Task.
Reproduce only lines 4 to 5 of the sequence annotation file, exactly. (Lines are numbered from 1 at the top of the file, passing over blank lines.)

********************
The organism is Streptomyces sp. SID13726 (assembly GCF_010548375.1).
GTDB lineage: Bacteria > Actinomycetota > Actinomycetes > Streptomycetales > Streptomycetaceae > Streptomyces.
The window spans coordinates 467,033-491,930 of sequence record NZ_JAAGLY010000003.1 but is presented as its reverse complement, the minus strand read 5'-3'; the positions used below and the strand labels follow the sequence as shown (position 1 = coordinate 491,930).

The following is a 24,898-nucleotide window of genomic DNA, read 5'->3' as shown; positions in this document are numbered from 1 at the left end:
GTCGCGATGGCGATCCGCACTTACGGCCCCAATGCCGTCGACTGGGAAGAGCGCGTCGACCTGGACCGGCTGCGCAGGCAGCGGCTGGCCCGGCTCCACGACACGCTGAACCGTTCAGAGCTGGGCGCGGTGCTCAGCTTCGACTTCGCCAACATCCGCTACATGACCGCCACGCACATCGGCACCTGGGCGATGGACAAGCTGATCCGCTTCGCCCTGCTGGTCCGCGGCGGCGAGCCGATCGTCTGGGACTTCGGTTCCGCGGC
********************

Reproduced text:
The following is a 24,898-nucleotide window of genomic DNA, read 5'->3' as shown; positions in this document are numbered from 1 at the left end:
GTCGCGATGGCGATCCGCACTTACGGCCCCAATGCCGTCGACTGGGAAGAGCGCGTCGACCTGGACCGGCTGCGCAGGCAGCGGCTGGCCCGGCTCCACGACACGCTGAACCGTTCAGAGCTGGGCGCGGTGCTCAGCTTCGACTTCGCCAACATCCGCTACATGACCGCCACGCACATCGGCACCTGGGCGATGGACAAGCTGATCCGCTTCGCCCTGCTGGTCCGCGGCGGCGAGCCGATCGTCTGGGACTTCGGTTCCGCGGC